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Helping from a Distance

What does it mean to help from a distance?

If you are caring for someone with cancer who lives more than an hour away, that’s “caring from afar” or helping from a distance. There are a variety of mobile and web apps that ease the burden of family caregivers, and their use should be considered. It can be emotionally and practically difficult, but tools can be used. Remote monitoring, access to information, and enhanced communication may be of assistance.

How can I help from a distance?

Here are 25 things you can do from a distance:

  1. Help the person with cancer determine how much care he or she will need. Determine whether he or she can stay at home.
  2. If needed, look into in-home healthcare, in-home support services, and/or elder care (if eligible).
  3. Make a list of things that have to be done and have available.
  4. Call members of the patient’s support group, like neighbors, friends, or the patient’s faith community. Keep them involved in the patient’s care and update them as needed.
  5. Use apps to assist multiple caregivers with communication (e.g., group messaging or WhatsApp)
  6. Make sure professionals know how to reach you.
  7. Identify someone in the local community who you can contact.
  8. Know the patient’s treatment options so that you can help the patient make decisions. If you have the patient’s permission, talk with his or her healthcare provider directly to be sure you understand the situation.
  9. Sign up to access the patient’s medical information via the health system’s patient portals as applicable. Some physician offices enable the patient and/or caregiver to view diagnostic tests, laboratory results, and even appointment schedules via a protected private web-based program.
  10. Most patient portals allow patients to give family members access to their medical records.
  11. Go over appointment schedules and transportation plans and help the patient troubleshoot if need be (share calendars).
  12. Make a directory of important names and phone numbers (medical and agencies) involved in care.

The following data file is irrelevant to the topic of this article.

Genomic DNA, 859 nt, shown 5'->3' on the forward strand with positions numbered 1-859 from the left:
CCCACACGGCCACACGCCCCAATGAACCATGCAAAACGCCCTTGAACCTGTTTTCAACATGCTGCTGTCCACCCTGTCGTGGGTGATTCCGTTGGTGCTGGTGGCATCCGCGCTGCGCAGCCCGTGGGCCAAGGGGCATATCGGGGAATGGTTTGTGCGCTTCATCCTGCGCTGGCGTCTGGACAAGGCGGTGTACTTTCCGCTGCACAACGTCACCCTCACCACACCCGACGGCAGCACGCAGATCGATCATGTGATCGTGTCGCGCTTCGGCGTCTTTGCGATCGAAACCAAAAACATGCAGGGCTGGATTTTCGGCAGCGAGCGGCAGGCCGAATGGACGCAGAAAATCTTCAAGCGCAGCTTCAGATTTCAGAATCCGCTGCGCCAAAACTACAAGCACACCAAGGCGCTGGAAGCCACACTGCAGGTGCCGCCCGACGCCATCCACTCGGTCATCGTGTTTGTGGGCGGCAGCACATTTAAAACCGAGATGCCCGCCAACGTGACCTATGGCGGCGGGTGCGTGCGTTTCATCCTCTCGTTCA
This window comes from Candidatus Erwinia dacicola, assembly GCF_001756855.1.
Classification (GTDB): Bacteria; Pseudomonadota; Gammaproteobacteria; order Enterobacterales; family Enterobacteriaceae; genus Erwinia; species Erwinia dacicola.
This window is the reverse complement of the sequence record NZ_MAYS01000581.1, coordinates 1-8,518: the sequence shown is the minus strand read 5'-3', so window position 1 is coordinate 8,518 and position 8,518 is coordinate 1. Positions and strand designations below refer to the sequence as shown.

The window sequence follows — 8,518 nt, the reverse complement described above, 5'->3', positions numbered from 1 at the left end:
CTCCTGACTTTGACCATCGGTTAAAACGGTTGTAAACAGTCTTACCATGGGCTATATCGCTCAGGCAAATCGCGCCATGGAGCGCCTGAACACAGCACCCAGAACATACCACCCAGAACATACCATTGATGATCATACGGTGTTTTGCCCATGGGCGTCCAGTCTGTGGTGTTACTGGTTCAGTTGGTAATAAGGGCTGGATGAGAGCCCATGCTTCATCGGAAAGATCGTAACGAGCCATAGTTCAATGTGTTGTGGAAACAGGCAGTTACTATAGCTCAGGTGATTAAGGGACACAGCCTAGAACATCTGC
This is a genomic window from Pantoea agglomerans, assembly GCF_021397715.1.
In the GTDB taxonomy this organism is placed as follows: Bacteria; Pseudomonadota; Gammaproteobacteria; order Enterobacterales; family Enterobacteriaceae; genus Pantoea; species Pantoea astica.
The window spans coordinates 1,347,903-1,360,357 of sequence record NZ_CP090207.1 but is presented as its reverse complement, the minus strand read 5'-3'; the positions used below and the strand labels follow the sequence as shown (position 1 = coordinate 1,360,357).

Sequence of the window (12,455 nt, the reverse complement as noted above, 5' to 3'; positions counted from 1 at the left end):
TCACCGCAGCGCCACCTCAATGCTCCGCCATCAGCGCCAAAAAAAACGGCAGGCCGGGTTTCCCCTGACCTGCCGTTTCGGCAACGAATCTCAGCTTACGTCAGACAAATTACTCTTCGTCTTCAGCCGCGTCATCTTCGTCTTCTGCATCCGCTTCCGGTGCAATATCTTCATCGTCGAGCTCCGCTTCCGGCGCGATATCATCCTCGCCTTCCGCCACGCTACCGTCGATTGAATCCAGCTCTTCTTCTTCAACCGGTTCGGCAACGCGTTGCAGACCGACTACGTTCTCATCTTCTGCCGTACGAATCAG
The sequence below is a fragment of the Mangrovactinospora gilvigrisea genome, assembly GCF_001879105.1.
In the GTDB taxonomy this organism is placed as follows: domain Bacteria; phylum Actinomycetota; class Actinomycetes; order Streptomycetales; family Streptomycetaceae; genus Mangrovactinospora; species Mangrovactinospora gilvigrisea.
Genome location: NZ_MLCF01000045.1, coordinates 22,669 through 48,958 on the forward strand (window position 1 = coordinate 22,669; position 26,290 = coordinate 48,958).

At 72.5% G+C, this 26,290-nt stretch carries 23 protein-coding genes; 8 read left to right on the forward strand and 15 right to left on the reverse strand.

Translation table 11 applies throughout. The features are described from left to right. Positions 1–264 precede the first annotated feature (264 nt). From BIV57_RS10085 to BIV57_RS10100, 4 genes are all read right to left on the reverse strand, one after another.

13. Go over any questions the patient should ask his or her healthcare provider and write them down so they are easily accessible during office visits.
  14. Review the important answers together. Look into agencies that can help with transportation, prescription costs, meal delivery, and patient support, and let the patient and/or local caregivers know about them. Consider calling yourself to get information.
  15. Ask your loved one’s doctor or nurse if a social worker or other designated associate is available to help with coordinating these resources. Are there case managers available?
  16. Check in regularly with the patient to see how he or she is doing. Ask about side effects that might be troubling them and identify strategies to deal with them (recommend resources for help).
  17. Know where important papers are, such as Durable Power of Attorney (DPOA), court documents, and advanced directives.
  18. If they don’t have these important documents, consider taking the lead in making sure the person with cancer has his or her legal and financial paperwork in order.
  19. Determine if there are alterations needed in the home to increase safety (ramp, grab bars). Ensure the patient has a falls monitoring device if applicable.
  20. Have an emergency plan in place. Make sure that everyone who needs this information has it and that there is a point of contact in the patient’s local community. This may also include a plan for respite care if needed.
  21. Maintain a list of the patient’s medications. Check-in to be sure he or she is taking medications as directed by the healthcare provider.
  22. Determine if the patient needs help obtaining their medication from the pharmacy, organizing their medication, or needs help remembering to take their medication as prescribed. Make sure this information is available to local caregivers or contacts. This should be verified monthly for accuracy.
  23. Know who will help with chores, house maintenance, and yard work if living independently.
  24. Have a transportation plan for physician visits, laboratory visits, or other diagnostic testing.
  25. Know who will assist with bills, banking, and money matters.

Tools for long-distance caregiving

  • Video conferencing (Skype, Zoom, or FaceTime) can be used to check in on status
  • Calendaring - using shared calendars (e.g., Google Calendar, Outlook Calendar, Notion)
  • Medication tracking with reminders
  • Cognitive health tracking - through conversations
  • Sleep and physical activity tracking - wear devices that track and share the data
  • Communication via email, text message, instant message
  • Photo sharing can be used to keep track of wounds, cuts, lumps, or bruises

Ask the patient’s care team to help you get started to care from afar. Often nurses and social works can be of assistance.


  • Douglas, S.L., Mazanec, P., Lipson, A.R., Day, K., Blackstone, E., Bajor, D.L., ... & Krishnamurthi, S. (2021). Videoconference intervention for distance caregivers of patients with cancer: A randomized controlled trial. JCO oncology practice, 17(1), e26-e35.
  • Wang, J., Fu, Y., Lou, V., Tan, S. Y., & Chui, E. (2021). A systematic review of factors influencing attitudes towards and intention to use the long-distance caregiving technologies for older adults. International journal of medical informatics, 153, 104536.